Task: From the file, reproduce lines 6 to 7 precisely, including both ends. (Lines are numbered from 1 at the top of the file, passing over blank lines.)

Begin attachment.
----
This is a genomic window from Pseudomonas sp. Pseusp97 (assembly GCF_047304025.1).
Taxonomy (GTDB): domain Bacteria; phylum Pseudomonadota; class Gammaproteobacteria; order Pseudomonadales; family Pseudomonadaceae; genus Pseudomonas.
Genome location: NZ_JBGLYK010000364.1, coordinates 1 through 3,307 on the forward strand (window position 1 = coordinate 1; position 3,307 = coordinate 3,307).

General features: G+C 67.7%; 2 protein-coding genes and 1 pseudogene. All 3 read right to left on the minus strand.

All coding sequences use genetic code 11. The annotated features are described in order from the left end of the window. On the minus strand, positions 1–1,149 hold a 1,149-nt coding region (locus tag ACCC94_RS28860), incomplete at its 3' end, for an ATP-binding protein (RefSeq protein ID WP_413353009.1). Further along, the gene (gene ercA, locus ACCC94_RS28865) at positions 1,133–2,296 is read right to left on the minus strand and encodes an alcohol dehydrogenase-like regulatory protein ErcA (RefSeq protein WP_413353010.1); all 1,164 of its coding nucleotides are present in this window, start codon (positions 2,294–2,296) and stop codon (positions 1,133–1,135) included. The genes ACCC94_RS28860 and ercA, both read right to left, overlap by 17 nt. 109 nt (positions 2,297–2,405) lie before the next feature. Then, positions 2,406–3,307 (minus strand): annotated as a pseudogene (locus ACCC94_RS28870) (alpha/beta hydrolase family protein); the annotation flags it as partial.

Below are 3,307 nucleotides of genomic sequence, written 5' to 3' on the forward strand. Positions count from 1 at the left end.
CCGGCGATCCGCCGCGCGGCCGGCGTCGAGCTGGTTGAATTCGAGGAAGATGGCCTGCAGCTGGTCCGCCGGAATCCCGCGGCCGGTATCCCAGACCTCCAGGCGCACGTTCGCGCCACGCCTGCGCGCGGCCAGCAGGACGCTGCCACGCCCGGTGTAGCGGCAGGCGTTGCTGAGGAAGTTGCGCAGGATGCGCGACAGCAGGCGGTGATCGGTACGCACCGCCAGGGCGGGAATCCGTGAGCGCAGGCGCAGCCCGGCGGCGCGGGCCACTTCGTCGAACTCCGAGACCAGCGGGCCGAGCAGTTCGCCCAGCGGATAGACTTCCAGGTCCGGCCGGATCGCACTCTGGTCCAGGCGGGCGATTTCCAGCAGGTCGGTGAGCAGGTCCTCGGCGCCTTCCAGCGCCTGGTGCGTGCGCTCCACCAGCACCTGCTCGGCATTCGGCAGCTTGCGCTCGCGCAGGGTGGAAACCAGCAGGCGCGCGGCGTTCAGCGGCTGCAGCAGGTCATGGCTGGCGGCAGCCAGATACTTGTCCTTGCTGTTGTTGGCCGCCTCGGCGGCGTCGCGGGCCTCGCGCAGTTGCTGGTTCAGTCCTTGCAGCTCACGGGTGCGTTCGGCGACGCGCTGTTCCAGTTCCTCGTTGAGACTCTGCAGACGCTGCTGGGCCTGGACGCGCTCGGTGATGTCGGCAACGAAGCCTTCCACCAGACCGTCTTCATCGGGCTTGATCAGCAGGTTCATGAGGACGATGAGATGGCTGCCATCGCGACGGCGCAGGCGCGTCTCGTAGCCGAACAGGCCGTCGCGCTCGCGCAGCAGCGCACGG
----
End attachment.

Below are 3,307 nucleotides of genomic sequence, written 5' to 3' on the forward strand. Positions count from 1 at the left end.
CCGGCGATCCGCCGCGCGGCCGGCGTCGAGCTGGTTGAATTCGAGGAAGATGGCCTGCAGCTGGTCCGCCGGAATCCCGCGGCCGGTATCCCAGACCTCCAGGCGCACGTTCGCGCCACGCCTGCGCGCGGCCAGCAGGACGCTGCCACGCCCGGTGTAGCGGCAGGCGTTGCTGAGGAAGTTGCGCAGGATGCGCGACAGCAGGCGGTGATCGGTACGCACCGCCAGGGCGGGAATCCGTGAGCGCAGGCGCAGCCCGGCGGCGCGGGCCACTTCGTCGAACTCCGAGACCAGCGGGCCGAGCAGTTCGCCCAGCGGATAGACTTCCAGGTCCGGCCGGATCGCACTCTGGTCCAGGCGGGCGATTTCCAGCAGGTCGGTGAGCAGGTCCTCGGCGCCTTCCAGCGCCTGGTGCGTGCGCTCCACCAGCACCTGCTCGGCATTCGGCAGCTTGCGCTCGCGCAGGGTGGAAACCAGCAGGCGCGCGGCGTTCAGCGGCTGCAGCAGGTCATGGCTGGCGGCAGCCAGATACTTGTCCTTGCTGTTGTTGGCCGCCTCGGCGGCGTCGCGGGCCTCGCGCAGTTGCTGGTTCAGTCCTTGCAGCTCACGGGTGCGTTCGGCGACGCGCTGTTCCAGTTCCTCGTTGAGACTCTGCAGACGCTGCTGGGCCTGGACGCGCTCGGTGATGTCGGCAACGAAGCCTTCCACCAGACCGTCTTCATCGGGCTTGATCAGCAGGTTCATGAGGACGATGAGATGGCTGCCATCGCGACGGCGCAGGCGCGTCTCGTAGCCGAACAGGCCGTCGCGCTCGCGCAGCAGCGCACGG